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Dear Counselors –

I appreciate hearing from you who felt there’s wisdom in my advice to test if you are capable of showing an impressive score, even if it adds an inconvenience.  Let me address those who feel the inconvenience overrides standards, who might  otherwise discourage your students from taking the ACT or SAT if reasonably feasible.

The SAT largely replaced “Primping, Poise, and Pedigree” that characterized elite college admissions up until the 1970s.  It and the ACT became decent standards of merit, in the absence of standards.  The elevated importance of the SAT / ACT more than anything else let college admissions committees discern students whose diligence and skills stood out on a nationwide basis.  That alone is good.  A well-crafted test that let students show their reading, writing, and math reasoning abilities, and their ability to work with new material thrown at them was itself a good standard to meet, even irrespective of college admissions and scholarships.

I do NOT like the modern SAT.  The College Board’s leaders prostituted themselves to align with bigger-and bigger state education bureaucracies interested in MEASURING more than TEACHING.  They diminished the skills that let Black students stand out by removing analogies, and more recently sentence completions.  They made the math more abstruse, rewarding students who would study SAT math quirkiness instead of master core math knowledge and build creative math reasoning skills.

The ACT is a better test.  But I defend both because their flaws pale in comparison to having NO standard.  Without a standard, there’s no need to take challenging courses, or even attend a challenging school to begin with.  Without a standard, there’s a BIGGER GAP for the “Rick Singers” to exploit with adulterated resumes and fake references.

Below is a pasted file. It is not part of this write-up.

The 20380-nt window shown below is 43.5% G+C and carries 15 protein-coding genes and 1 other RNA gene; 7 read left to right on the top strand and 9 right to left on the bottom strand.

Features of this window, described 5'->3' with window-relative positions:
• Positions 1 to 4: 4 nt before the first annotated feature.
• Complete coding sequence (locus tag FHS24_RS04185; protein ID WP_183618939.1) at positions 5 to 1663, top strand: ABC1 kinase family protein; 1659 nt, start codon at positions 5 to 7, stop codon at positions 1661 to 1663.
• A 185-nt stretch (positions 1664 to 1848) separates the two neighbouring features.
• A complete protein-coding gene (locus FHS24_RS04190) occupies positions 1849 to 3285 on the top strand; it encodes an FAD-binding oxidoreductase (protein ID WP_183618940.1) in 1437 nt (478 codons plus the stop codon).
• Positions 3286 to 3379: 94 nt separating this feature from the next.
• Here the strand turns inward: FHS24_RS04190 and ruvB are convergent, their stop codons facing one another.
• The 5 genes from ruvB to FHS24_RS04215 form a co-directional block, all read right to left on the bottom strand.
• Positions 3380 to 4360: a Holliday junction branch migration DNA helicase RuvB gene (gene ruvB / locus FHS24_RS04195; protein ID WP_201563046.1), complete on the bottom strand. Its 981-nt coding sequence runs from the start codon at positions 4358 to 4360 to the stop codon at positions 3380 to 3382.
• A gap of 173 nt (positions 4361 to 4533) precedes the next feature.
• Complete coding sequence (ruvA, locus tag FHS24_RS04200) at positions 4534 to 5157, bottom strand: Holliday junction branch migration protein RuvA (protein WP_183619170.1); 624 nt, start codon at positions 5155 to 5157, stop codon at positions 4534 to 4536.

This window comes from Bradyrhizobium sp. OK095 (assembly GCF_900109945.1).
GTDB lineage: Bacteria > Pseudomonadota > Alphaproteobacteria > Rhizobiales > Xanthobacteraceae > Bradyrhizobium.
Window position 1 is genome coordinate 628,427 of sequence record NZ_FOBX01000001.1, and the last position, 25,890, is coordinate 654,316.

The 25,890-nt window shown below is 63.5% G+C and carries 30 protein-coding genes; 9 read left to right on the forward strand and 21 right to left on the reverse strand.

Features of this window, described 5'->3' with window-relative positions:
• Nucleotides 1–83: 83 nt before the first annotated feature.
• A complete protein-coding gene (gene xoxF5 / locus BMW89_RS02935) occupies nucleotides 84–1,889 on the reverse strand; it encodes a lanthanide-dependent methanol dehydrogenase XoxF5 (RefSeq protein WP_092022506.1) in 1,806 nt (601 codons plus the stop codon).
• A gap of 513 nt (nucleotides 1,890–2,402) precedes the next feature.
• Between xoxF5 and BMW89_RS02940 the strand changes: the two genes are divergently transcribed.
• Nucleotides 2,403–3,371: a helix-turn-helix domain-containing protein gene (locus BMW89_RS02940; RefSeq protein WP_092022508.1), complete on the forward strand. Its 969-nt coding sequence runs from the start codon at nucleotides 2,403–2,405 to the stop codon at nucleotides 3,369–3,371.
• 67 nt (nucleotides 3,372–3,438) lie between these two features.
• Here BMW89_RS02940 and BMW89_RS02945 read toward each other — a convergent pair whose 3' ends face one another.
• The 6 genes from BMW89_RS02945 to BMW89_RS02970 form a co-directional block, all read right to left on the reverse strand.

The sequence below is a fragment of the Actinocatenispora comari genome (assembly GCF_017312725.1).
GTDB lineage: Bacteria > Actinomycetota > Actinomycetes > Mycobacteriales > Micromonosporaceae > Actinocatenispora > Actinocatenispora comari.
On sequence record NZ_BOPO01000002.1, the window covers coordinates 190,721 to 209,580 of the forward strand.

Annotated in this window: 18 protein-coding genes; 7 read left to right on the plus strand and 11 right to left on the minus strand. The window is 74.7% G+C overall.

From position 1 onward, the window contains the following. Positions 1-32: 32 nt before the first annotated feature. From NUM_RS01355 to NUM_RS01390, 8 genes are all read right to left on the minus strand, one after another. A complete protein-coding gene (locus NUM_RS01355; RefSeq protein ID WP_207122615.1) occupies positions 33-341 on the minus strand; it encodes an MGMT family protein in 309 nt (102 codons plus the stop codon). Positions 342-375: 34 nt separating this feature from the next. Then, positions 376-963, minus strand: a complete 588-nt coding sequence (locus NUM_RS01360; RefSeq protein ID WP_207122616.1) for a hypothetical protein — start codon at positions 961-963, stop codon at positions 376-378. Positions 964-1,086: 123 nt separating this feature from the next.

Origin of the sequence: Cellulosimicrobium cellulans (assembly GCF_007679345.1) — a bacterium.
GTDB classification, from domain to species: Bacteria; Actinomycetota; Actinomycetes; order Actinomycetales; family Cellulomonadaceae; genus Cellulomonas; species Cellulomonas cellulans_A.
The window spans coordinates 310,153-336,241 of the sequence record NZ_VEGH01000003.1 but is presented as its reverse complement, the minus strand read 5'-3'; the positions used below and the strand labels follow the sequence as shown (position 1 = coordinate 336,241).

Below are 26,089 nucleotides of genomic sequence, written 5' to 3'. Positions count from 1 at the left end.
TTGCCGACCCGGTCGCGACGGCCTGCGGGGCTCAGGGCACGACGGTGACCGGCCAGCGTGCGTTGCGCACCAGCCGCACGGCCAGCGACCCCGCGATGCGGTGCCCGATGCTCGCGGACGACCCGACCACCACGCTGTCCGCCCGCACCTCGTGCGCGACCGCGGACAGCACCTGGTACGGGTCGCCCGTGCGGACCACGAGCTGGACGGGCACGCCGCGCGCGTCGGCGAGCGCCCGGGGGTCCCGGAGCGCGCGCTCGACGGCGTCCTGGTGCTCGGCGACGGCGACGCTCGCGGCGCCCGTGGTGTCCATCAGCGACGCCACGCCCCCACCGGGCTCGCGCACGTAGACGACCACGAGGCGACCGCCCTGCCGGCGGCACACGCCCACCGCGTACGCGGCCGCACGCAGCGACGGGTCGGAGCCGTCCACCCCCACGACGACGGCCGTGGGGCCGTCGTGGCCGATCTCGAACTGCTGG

It’s unfortunate that I am a bigger fan of the SAT than members of the College Board themselves.  They have not opened up private test sites, or re-used school sites on Sundays and non-school weekdays.  It is I, and a consortium of private building owners, who are offering “Sure Site” to allow students to take ACTs, SAT Subject Tests, and even LSATs later this fall and throughout the winter.

It’s very unfortunate that we lack verifiable online high school testing.  Had the ACT followed through on single-section testing, a VERY good thing, they would have put The College Board out of the SAT business.

You and my tutors / class teachers at Ivy Bound “share” many students.  I’m open to your feedback.  I do  Friday night and Sunday night conferences on Zoom.us, always at 8pm eastern, and would add a Wednesday night as well. Please let me know if you’d like to convene.  That can be AFTER your kids’ early applications are all in, say Nov 4th.

Have a tranquil (if possible) rest of October.

Mark G